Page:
The time is now: reforming Nigeria’s outdated mental health laws

Source: The Lancet
               Global Health
Nigeria’s mental health legislation was first enacted in 1916 and was called the Lunacy Ordinance. In 1958, these laws were amended to give medical practitioners and magistrates the power to detain an individual suffering from mental illness.

Renamed the Lunacy Act of 1958, these laws have not been amended since.

Today, this legislation is outdated and archaic, reflective of a period in human history not only when mental health was severely misunderstood but also when the treatment of people with mental health-care needs was both inhumane and ineffective. In 2003, a Mental Health Bill was put forward to the National Assembly of Nigeria. With little support and no progress for more than 6 years, it was withdrawn in April, 2009. This Bill was presented again in 2013, when the National Policy for Mental Health Services Delivery set out the principles for the delivery of care to people with mental, neurological, and substance abuse problems.

Again, facing scant support, it has yet to become law. In the absence of a dedicated authority to assess compliance or support legislation, the effect of this policy on the quality of care and life for people living with mental health problems in Nigeria remains negligible.

Nigeria currently faces a global human rights emergency in mental health. Underpinned by poor societal attitudes towards mental illness and inadequate resources, facilities, and mental health staff, figures suggest that approximately 80% of individuals with serious mental health needs in Nigeria cannot access care.

With fewer than 300 psychiatrists for a population of more than 200 million, most of whom are based in urban areas, and in view of poor knowledge of mental disorders at the primary health-care level, caring for people with mental illness is typically left to family members.

A paucity of community-based and primary health-care services means that access to care is restricted to the most severe cases, usually in the form of psychiatric inpatient care or makeshift institutions. The result is a chronically and dangerously under-resourced mental health system catering to the needs of an estimated one in eight Nigerian people who suffer from mental illness,

poor awareness of the causes of mental health, widespread stigma and discrimination, poorly equipped services, and abuse of people with mental health problems. A reform of the mental health law that is in keeping with international standards is urgently needed to drive change.

The global target of WHO’s mental health action plan

aims for 50% of countries to have developed or updated their law in line with international and regional human rights instruments by 2020. In 2017, only 40% of WHO member states had updated their legislation in the previous 5 years (ie, since 2013).

Africa had the lowest rate at 21%, although this rate had doubled since 2014. On Feb 19, 2020, the Nigerian Senate held a public hearing for the Mental Health and Substance Abuse Bill. If passed, the Bill would allow for much needed budgetary allocations for mental health facilities and mental health providers.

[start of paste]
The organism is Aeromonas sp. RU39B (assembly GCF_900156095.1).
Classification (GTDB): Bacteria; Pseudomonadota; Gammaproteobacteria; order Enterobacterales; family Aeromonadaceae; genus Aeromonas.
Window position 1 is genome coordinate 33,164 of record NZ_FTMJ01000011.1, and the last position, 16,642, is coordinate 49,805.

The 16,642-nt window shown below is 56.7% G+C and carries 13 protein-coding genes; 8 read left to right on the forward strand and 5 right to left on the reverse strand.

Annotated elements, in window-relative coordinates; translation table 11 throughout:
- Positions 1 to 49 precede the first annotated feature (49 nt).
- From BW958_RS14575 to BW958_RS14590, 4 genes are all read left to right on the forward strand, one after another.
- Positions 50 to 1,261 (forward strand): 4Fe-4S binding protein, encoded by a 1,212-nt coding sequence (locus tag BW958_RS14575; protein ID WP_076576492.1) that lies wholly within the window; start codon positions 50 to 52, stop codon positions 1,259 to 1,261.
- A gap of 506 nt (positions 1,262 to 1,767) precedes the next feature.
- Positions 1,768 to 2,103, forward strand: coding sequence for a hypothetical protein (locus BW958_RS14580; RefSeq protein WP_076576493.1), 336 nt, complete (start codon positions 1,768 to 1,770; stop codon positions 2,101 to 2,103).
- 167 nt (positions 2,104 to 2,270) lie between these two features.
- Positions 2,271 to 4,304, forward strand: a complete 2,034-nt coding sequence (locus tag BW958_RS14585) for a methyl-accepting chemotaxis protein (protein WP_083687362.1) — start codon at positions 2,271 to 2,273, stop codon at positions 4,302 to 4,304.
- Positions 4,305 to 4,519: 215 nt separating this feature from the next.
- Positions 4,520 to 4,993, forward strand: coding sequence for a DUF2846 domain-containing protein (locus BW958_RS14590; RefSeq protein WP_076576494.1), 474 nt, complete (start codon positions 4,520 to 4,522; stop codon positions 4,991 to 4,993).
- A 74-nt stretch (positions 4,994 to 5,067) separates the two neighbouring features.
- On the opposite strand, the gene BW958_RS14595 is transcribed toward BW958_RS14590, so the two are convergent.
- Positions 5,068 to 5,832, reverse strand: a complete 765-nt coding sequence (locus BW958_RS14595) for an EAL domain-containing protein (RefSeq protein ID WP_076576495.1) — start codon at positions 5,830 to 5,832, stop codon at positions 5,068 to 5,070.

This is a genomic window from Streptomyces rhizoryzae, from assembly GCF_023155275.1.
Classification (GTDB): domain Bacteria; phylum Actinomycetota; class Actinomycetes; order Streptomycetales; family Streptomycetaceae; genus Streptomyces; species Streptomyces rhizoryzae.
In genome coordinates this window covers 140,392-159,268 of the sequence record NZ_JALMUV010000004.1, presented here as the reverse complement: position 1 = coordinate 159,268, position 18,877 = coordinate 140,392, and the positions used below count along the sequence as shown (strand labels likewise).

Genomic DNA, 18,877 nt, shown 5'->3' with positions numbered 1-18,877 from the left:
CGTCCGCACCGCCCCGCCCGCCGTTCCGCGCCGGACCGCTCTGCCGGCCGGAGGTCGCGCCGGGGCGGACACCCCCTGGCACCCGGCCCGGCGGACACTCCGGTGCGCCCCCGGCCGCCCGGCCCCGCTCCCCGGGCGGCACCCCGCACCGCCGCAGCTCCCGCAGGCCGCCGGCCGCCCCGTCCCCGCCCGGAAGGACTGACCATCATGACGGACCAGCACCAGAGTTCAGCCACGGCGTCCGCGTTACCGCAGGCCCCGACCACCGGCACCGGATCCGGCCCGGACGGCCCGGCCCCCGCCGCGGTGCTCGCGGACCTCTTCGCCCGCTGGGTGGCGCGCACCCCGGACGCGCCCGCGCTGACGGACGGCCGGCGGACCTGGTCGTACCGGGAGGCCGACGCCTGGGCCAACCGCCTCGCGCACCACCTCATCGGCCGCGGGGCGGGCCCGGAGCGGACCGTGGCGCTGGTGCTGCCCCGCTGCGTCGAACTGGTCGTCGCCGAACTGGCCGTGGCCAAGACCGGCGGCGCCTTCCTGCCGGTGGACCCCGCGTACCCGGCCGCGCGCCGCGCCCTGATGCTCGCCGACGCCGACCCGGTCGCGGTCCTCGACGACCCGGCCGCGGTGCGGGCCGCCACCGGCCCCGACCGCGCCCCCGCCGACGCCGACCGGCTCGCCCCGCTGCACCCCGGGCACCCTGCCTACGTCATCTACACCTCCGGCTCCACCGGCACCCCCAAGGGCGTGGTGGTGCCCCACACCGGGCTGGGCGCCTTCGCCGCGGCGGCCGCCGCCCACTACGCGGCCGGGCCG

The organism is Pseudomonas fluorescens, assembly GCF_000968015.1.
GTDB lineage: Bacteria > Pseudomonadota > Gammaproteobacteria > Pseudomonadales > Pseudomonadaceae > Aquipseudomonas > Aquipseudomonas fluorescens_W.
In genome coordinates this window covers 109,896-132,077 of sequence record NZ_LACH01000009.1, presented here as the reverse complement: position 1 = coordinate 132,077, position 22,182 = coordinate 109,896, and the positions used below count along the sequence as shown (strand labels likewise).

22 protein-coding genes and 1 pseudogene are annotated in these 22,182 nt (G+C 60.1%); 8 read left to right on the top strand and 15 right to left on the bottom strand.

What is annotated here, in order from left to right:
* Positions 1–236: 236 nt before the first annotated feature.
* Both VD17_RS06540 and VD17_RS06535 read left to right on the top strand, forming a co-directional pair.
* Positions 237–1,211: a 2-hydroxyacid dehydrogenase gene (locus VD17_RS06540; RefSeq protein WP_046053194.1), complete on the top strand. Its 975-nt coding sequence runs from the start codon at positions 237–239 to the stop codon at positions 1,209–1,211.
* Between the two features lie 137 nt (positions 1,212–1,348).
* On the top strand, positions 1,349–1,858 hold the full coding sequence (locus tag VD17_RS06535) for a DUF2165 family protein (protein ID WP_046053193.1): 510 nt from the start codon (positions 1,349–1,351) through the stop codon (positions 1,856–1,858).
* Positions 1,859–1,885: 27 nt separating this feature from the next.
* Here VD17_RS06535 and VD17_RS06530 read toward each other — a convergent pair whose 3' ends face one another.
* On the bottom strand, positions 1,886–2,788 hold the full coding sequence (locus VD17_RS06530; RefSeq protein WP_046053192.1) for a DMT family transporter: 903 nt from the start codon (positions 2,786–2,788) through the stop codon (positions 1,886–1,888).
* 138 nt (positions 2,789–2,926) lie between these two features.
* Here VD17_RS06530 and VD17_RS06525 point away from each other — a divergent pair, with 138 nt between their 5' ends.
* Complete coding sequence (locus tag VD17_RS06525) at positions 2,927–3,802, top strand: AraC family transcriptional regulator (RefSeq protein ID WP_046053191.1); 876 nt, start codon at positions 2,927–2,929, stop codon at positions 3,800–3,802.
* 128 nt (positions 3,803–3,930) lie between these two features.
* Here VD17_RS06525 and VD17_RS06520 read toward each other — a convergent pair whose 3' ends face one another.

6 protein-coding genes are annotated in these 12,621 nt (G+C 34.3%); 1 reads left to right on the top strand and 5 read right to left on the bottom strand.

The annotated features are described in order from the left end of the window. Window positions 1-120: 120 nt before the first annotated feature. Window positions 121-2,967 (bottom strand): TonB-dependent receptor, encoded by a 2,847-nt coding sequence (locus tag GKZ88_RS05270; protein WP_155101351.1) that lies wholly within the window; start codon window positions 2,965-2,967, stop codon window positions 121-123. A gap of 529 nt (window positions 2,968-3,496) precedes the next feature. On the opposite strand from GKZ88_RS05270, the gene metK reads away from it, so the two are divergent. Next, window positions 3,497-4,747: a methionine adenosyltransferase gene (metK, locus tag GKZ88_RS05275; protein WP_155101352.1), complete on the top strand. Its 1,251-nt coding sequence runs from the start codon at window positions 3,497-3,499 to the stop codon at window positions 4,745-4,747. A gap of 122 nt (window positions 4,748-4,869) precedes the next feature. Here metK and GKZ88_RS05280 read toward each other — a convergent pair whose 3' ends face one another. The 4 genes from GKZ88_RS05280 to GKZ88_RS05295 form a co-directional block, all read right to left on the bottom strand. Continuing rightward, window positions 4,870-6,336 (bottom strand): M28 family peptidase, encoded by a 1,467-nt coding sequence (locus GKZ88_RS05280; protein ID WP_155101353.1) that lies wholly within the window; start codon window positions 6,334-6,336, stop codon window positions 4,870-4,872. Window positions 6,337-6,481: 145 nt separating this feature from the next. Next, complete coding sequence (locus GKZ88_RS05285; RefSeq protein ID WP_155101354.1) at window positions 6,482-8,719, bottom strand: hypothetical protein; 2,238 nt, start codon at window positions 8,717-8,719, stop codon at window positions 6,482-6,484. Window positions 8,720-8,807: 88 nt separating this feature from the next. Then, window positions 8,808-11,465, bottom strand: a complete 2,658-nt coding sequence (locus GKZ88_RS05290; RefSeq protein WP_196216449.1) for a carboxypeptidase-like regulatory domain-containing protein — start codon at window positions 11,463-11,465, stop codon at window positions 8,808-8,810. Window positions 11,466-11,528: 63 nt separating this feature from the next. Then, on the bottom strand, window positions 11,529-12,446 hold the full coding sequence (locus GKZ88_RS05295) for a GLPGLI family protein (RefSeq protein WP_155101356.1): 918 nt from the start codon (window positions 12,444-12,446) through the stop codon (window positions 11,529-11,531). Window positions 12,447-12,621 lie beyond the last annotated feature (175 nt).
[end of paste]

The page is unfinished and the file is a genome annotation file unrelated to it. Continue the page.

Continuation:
The time is now for a mental health legislation and policy in Nigeria to protect individuals suffering from mental illness from being subjected to gross human rights violations, including degrading treatment and destitute living conditions.

Widespread consultation with key stakeholders, including the Association of Psychiatrists of Nigeria and community representatives, is currently in process. In strong support of this Bill, we further put forward several considerations.

Specifically, we call for any resulting legislation to be in accordance with the WHO Checklist on Mental Health Legislation to ensure that it meets international standards. Second, legislation should be culturally sensitive and meet the human rights standards as set out by the International Covenant on Economic, Social and Cultural Rights

and the African Charter on Human and Peoples’ Rights.

Third, we call for mental health services to be a covered mandate in the national health insurance scheme to ensure accessibility and affordability of care. Fourth, and in line with best practice, we urge additional support for outpatient, primary, and community care services for people with mental illness. Finally, and in view of the severe dearth of human resources for mental health, we call for the integration of mental health training, responses, and psychoeducation within primary care settings, as contained in the National Mental Health Service Delivery Policy of Nigeria. Legislation that works for all is important to help improve the health of the nation and to safeguard the care of all Nigerian people, today and for the future.

OU, NM, SAL, and FV conceptualised and drafted the Comment. CA and TLS provided useful insight to finalise the Comment. TLS participated in the development of Mental Health Service Delivery Policy for Nigeria and is a member of the committee working on the National Mental Health Bill, currently in the legislative process to be passed into law by the Nigerian National Assembly. CA is a member of the Nigerian National Assembly. OU, NM, SAL, and FV declare no competing interests.

Leave a Reply